*One step forward, two steps back at Pacific Islands Forum*
*Port Moresby, Thursday, October 27, 2005 *Pacific Island leaders meeting at the 36th Pacific Islands Forum (PIF) have taken "one step forward and two steps back" according to Greenpeace Australia Pacific.
"The decision to develop a regional agreement on bottom trawling is a step forward to address this destructive practice. This lays the groundwork for Pacific countries to be leaders in supporting the international call for a ban on high seas bottom trawling," said Greenpeace Oceans Campaigner, Lagi Toribau.
"Greenpeace welcomes the leadership of Palau and other Pacific Island nations in addressing this threat to our ocean biodiversity."
Yet the Pacific Islands Forum and Pacific Plan missed a number of key opportunities including:
* Dealing with the Pacific's continuing reliance on imported polluting diesel for transport and power generation, and associated energy insecurity. This issues will not be adequately addressed by bulk purchasing and expanding existing storage facilities;
* Extending the consultation period of the Pacific Plan to address concerns about the input and involvement of Pacific Island peoples;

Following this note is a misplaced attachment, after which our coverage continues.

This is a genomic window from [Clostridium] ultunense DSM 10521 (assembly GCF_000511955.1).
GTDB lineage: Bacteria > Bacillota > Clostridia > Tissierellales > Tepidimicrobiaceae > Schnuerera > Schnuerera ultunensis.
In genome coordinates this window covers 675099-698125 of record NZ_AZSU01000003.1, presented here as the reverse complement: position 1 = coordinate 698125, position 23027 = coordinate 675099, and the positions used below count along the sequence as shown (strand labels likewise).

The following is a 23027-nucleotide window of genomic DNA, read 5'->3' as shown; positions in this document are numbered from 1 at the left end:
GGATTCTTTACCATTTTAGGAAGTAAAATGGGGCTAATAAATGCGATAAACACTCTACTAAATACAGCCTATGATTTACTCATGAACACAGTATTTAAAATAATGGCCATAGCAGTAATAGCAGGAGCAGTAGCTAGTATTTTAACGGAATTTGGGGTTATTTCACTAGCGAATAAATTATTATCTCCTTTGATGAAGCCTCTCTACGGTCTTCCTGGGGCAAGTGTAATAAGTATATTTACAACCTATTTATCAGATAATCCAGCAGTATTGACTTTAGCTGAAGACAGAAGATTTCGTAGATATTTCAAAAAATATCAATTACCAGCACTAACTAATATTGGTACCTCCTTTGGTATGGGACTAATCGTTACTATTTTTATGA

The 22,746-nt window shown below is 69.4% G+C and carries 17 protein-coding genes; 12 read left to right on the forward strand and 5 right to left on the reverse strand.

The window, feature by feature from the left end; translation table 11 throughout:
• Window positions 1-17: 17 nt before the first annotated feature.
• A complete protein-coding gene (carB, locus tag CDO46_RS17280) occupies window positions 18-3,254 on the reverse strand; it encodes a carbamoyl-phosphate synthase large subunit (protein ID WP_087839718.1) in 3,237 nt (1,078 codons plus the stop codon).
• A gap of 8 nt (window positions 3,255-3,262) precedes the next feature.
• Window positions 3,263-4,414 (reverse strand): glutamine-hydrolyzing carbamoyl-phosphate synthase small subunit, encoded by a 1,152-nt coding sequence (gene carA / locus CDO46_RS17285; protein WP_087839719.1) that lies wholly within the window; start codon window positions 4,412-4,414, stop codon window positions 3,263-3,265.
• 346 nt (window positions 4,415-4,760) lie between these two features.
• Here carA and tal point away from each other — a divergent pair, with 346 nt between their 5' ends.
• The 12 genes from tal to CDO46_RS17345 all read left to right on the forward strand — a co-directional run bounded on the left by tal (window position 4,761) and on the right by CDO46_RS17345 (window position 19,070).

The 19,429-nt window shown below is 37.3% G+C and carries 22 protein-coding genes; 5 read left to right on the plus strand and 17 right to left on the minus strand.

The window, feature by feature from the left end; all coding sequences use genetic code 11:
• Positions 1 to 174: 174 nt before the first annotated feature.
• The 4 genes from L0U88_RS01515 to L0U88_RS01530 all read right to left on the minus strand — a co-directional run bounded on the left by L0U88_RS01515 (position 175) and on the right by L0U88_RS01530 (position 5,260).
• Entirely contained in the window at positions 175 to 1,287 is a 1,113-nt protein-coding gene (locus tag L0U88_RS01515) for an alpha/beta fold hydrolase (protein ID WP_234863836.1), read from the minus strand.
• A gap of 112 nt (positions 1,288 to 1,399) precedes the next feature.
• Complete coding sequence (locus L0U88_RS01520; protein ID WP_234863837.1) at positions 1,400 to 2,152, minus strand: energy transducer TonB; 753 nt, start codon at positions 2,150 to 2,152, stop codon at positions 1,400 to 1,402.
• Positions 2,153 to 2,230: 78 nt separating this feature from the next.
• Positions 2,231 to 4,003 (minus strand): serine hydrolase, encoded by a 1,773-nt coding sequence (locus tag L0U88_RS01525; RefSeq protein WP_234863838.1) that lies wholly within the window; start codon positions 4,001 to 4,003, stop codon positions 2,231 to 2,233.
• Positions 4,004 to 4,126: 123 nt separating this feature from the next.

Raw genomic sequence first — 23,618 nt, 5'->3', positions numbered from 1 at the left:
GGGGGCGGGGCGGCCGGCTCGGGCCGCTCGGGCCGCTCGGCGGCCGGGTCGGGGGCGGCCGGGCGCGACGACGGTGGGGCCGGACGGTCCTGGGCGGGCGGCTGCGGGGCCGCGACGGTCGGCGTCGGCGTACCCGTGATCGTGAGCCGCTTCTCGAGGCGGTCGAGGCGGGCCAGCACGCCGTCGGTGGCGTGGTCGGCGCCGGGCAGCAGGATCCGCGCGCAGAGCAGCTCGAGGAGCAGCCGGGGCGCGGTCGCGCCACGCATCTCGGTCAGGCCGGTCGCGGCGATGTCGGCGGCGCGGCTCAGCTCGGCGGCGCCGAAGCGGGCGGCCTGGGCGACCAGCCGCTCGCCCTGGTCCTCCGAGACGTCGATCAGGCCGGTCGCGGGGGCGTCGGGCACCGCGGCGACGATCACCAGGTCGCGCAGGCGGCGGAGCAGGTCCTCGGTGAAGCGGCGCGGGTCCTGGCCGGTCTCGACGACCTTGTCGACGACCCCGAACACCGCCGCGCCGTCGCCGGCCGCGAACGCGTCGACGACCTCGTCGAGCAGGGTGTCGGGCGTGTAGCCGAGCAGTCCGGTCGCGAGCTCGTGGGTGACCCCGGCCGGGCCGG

* Not agreeing to implement a strategy for the cessation of transport of nuclear waste through Pacific waters as outlined in the SIDS statement from Mauritius.
This year's Pacific Island Forum has been dominated by discussions on the adoption of a Pacific Plan for Regional Cooperation and Integration (the Pacific Plan).
"Despite the rhetoric about security in the Plan, it currently fails to deliver true security for Pacific Island communities, such as health, food and real energy security," Mr Toribau said.
"This will leave a legacy that means communities will have to live with the leaders' failure to make the decisions needed to have strong economies, healthy environments and peaceful nations - true and lasting security."
"Greenpeace will continue to monitor implementation of the Pacific Plan, and will push for measures that move the Pacific towards prosperous and stable societies and the basic conditions for 'true security'; secure access to resources, transparent political and financial systems, and a stable and clean environment," Mr Toribau concluded.